‘Shouldn’t we be content to be cosmic couch potatoes, enjoying the universe from the comfort of our home planet? No, we should not.’ – Stephen Hawking. This quote is off Tungsint’s Bandcamp page and it immediately jumped out at me. I’ve always been intrigued by space travel and what’s really out there. I agree with Stephen Hawking and let’s stop looking at the stars through our giant atmospheric window and explore the cosmic universe.
I know that I will never actually leave this planet. For two reasons, the obvious that I can’t just jump onto the next spaceship out of here (hell airplanes are hard enough to get on these days), and two, I’m afraid of heights. My best option for space travel is to turn on Tungsint’s debut EP The Drought, close my eyes and let the music be my vessel to travel the vast cosmic beyond.
Opening my Waze app, typing in the coordinates to Kepler-62f (which, according to Wikipedia, is a super-Earth exoplanet orbiting within the habitable zone of the star Kepler-62) and pressing go. The fuzzed-out bass and pummeling drum intro are quickly followed by an epic guitar riff that emulates the power of a spacecraft launch. The song Kepler-62f contains everything I’ve been loving in music lately, just backward. The reverse crescendo gives the illusion of the chaotic exit of our atmosphere into the calming weightlessness of space. Clean arpeggios with plenty of reverb close out this short track. The Swedish duo Matti (guitars and bass) and Jocke (drums and stuff) immediately grab your, not only your attention but your imagination.
A variety of very cool sounding instruments and sounds come together in unison for an otherworldly soundscape…
The Morse code picks back up where it left off on the previous track and I wish I could figure out what it says but I can’t haha. The intro to Aranea: Interlude, I assume, is where Jocke plays the ‘stuff’ as listed on Bandcamp. A variety of very cool sounding instruments and sounds come together in unison for an otherworldly soundscape. The Interlude paints the scene of traveling through space on the way to Kepler-62f and seeing the universe first-hand as if flies by just outside the porthole window of my imaginative space cruiser.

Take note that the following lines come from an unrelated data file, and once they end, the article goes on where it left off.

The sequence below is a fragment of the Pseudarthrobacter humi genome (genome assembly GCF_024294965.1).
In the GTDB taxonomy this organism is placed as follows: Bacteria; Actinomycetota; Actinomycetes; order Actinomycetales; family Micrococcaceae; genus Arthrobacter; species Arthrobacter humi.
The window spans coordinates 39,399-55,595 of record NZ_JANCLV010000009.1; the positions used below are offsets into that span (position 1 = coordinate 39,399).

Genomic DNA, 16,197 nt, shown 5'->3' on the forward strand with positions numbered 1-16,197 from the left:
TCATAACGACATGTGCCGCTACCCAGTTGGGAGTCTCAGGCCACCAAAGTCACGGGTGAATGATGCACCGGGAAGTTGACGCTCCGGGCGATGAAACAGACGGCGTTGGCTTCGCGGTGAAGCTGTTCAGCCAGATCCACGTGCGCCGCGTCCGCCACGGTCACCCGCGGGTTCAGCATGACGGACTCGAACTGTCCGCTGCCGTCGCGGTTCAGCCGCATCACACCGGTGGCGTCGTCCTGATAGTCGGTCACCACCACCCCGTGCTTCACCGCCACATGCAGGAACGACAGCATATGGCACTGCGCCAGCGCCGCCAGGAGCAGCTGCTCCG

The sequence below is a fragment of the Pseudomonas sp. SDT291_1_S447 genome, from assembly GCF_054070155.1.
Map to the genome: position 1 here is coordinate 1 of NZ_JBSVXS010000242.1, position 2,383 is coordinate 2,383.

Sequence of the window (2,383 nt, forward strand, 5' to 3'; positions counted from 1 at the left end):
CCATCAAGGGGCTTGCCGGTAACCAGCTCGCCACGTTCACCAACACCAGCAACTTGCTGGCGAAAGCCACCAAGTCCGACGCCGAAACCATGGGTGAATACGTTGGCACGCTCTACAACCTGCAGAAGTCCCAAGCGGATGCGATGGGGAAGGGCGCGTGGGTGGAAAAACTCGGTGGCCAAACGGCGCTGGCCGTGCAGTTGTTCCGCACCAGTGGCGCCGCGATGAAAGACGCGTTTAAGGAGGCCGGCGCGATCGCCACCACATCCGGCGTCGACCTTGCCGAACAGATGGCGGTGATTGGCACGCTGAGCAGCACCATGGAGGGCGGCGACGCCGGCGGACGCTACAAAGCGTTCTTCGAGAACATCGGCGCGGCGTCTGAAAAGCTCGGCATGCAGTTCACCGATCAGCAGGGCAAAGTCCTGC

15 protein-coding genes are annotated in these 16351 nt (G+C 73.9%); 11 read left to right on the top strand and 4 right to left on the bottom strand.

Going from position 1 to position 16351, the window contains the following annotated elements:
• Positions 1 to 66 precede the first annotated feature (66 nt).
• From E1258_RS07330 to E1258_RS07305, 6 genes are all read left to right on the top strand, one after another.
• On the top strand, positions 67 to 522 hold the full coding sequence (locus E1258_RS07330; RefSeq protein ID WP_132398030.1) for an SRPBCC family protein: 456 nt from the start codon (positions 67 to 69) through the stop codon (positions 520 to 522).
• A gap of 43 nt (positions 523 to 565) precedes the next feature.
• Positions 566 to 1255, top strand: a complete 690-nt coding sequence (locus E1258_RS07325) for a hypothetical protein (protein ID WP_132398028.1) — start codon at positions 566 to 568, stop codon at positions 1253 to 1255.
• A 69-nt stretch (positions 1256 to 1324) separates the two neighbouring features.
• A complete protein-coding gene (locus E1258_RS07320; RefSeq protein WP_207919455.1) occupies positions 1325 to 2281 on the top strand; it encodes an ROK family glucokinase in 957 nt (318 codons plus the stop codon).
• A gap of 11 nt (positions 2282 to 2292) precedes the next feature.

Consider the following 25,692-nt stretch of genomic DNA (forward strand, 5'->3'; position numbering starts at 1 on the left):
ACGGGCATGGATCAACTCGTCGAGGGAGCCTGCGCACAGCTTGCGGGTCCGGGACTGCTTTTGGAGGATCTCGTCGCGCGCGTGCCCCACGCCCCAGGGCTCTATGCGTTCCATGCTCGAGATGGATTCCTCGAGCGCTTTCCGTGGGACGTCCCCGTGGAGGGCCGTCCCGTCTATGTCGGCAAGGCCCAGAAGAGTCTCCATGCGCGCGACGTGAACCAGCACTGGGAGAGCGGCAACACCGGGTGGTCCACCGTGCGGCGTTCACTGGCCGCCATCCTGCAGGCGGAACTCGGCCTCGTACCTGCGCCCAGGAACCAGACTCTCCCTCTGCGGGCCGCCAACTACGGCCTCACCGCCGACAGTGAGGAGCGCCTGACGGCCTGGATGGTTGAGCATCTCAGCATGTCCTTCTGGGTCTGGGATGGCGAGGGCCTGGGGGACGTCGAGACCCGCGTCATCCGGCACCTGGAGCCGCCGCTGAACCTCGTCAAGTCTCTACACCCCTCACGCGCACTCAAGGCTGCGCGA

Tungsint bring back the explosive riffs immediately on the epic eleven-minute-long closer As An Empire Falls. The high energy and immense volume continues for a relentless five minutes. The song transitions into an awesome lead riff as the remaining instruments are silent. The distorted riff fades and a melodic drumbeat accompanied by clean guitar fills the space. As the song builds back up matching the energy from the beginning, I get a strong post-rock vibe in the vein of God is an Astronaut and I’m loving every second. The song quickly ends with a short fade-out of distorted guitars that is almost a cliffhanger stating that this journey into the great unknown is far from over.
It’s worth noting that these two incredible musicians recorded this album in their own homes and gives me hope that (with much hard work and dedication) I may be able to do this myself. I thoroughly enjoyed this EP and can only hope this is just a small chapter in the grand story that is heading our way.
Scribed by: Josh Schneider